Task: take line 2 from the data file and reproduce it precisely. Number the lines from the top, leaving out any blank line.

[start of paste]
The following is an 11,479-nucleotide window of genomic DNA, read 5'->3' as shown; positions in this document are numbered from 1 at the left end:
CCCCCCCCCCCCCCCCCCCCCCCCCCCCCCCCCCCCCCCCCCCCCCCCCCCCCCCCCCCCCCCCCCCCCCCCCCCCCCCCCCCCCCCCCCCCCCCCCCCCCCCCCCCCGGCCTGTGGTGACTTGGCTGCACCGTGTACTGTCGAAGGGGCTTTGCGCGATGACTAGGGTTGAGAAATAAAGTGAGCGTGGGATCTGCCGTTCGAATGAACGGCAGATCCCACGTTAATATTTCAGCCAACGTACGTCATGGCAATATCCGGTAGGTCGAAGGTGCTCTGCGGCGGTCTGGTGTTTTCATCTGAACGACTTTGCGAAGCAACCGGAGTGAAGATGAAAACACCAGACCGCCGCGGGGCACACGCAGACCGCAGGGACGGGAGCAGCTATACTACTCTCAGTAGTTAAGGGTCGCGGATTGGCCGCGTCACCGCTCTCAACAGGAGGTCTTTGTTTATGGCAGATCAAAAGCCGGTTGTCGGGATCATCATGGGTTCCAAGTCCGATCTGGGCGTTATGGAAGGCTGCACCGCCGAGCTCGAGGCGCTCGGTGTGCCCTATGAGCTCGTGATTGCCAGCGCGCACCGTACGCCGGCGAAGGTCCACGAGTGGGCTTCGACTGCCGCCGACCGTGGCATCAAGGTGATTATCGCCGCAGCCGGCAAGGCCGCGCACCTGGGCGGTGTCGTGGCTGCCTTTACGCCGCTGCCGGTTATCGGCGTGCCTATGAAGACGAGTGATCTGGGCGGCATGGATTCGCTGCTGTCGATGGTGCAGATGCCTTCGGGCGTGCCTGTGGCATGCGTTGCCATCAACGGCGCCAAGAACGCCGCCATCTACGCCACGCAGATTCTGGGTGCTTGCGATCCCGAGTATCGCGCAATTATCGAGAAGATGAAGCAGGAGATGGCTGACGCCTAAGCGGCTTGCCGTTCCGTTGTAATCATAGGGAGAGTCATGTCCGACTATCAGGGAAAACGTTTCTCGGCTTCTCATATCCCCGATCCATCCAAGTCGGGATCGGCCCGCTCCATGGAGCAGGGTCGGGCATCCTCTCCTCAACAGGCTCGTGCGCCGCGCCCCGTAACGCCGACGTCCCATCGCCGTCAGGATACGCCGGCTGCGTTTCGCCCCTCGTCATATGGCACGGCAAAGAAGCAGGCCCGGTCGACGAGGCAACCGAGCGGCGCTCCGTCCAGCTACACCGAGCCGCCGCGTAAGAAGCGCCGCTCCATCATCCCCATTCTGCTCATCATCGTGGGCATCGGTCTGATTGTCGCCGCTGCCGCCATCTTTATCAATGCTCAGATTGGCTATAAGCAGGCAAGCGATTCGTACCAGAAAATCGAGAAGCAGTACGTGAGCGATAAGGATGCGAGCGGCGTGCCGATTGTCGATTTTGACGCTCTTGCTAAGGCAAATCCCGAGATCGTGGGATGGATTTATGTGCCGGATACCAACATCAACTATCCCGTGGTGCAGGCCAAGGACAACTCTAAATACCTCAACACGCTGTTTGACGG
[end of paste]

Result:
CCCCCCCCCCCCCCCCCCCCCCCCCCCCCCCCCCCCCCCCCCCCCCCCCCCCCCCCCCCCCCCCCCCCCCCCCCCCCCCCCCCCCCCCCCCCCCCCCCCCCCCCCCCCGGCCTGTGGTGACTTGGCTGCACCGTGTACTGTCGAAGGGGCTTTGCGCGATGACTAGGGTTGAGAAATAAAGTGAGCGTGGGATCTGCCGTTCGAATGAACGGCAGATCCCACGTTAATATTTCAGCCAACGTACGTCATGGCAATATCCGGTAGGTCGAAGGTGCTCTGCGGCGGTCTGGTGTTTTCATCTGAACGACTTTGCGAAGCAACCGGAGTGAAGATGAAAACACCAGACCGCCGCGGGGCACACGCAGACCGCAGGGACGGGAGCAGCTATACTACTCTCAGTAGTTAAGGGTCGCGGATTGGCCGCGTCACCGCTCTCAACAGGAGGTCTTTGTTTATGGCAGATCAAAAGCCGGTTGTCGGGATCATCATGGGTTCCAAGTCCGATCTGGGCGTTATGGAAGGCTGCACCGCCGAGCTCGAGGCGCTCGGTGTGCCCTATGAGCTCGTGATTGCCAGCGCGCACCGTACGCCGGCGAAGGTCCACGAGTGGGCTTCGACTGCCGCCGACCGTGGCATCAAGGTGATTATCGCCGCAGCCGGCAAGGCCGCGCACCTGGGCGGTGTCGTGGCTGCCTTTACGCCGCTGCCGGTTATCGGCGTGCCTATGAAGACGAGTGATCTGGGCGGCATGGATTCGCTGCTGTCGATGGTGCAGATGCCTTCGGGCGTGCCTGTGGCATGCGTTGCCATCAACGGCGCCAAGAACGCCGCCATCTACGCCACGCAGATTCTGGGTGCTTGCGATCCCGAGTATCGCGCAATTATCGAGAAGATGAAGCAGGAGATGGCTGACGCCTAAGCGGCTTGCCGTTCCGTTGTAATCATAGGGAGAGTCATGTCCGACTATCAGGGAAAACGTTTCTCGGCTTCTCATATCCCCGATCCATCCAAGTCGGGATCGGCCCGCTCCATGGAGCAGGGTCGGGCATCCTCTCCTCAACAGGCTCGTGCGCCGCGCCCCGTAACGCCGACGTCCCATCGCCGTCAGGATACGCCGGCTGCGTTTCGCCCCTCGTCATATGGCACGGCAAAGAAGCAGGCCCGGTCGACGAGGCAACCGAGCGGCGCTCCGTCCAGCTACACCGAGCCGCCGCGTAAGAAGCGCCGCTCCATCATCCCCATTCTGCTCATCATCGTGGGCATCGGTCTGATTGTCGCCGCTGCCGCCATCTTTATCAATGCTCAGATTGGCTATAAGCAGGCAAGCGATTCGTACCAGAAAATCGAGAAGCAGTACGTGAGCGATAAGGATGCGAGCGGCGTGCCGATTGTCGATTTTGACGCTCTTGCTAAGGCAAATCCCGAGATCGTGGGATGGATTTATGTGCCGGATACCAACATCAACTATCCCGTGGTGCAGGCCAAGGACAACTCTAAATACCTCAACACGCTGTTTGACGG